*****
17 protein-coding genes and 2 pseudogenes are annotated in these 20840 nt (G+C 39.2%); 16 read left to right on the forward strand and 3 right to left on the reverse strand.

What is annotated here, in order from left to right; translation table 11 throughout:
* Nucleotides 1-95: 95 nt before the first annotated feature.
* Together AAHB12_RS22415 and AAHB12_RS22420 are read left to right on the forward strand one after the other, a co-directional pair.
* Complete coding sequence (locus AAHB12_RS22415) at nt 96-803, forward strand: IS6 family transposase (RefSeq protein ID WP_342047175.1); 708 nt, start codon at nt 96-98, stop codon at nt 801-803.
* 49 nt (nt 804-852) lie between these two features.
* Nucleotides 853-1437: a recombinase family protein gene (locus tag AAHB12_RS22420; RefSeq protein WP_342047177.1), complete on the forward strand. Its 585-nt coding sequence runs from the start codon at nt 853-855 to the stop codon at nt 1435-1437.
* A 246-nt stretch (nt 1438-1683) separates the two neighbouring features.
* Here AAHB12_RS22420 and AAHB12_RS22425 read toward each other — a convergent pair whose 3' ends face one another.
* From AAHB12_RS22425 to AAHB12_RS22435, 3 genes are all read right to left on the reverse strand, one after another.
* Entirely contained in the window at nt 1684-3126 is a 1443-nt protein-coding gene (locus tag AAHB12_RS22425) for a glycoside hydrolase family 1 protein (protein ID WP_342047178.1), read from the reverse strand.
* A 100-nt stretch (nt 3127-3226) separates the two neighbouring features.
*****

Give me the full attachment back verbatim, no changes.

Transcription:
17 protein-coding genes and 2 pseudogenes are annotated in these 20840 nt (G+C 39.2%); 16 read left to right on the forward strand and 3 right to left on the reverse strand.

What is annotated here, in order from left to right; translation table 11 throughout:
* Nucleotides 1-95: 95 nt before the first annotated feature.
* Together AAHB12_RS22415 and AAHB12_RS22420 are read left to right on the forward strand one after the other, a co-directional pair.
* Complete coding sequence (locus AAHB12_RS22415) at nt 96-803, forward strand: IS6 family transposase (RefSeq protein ID WP_342047175.1); 708 nt, start codon at nt 96-98, stop codon at nt 801-803.
* 49 nt (nt 804-852) lie between these two features.
* Nucleotides 853-1437: a recombinase family protein gene (locus tag AAHB12_RS22420; RefSeq protein WP_342047177.1), complete on the forward strand. Its 585-nt coding sequence runs from the start codon at nt 853-855 to the stop codon at nt 1435-1437.
* A 246-nt stretch (nt 1438-1683) separates the two neighbouring features.
* Here AAHB12_RS22420 and AAHB12_RS22425 read toward each other — a convergent pair whose 3' ends face one another.
* From AAHB12_RS22425 to AAHB12_RS22435, 3 genes are all read right to left on the reverse strand, one after another.
* Entirely contained in the window at nt 1684-3126 is a 1443-nt protein-coding gene (locus tag AAHB12_RS22425) for a glycoside hydrolase family 1 protein (protein ID WP_342047178.1), read from the reverse strand.
* A 100-nt stretch (nt 3127-3226) separates the two neighbouring features.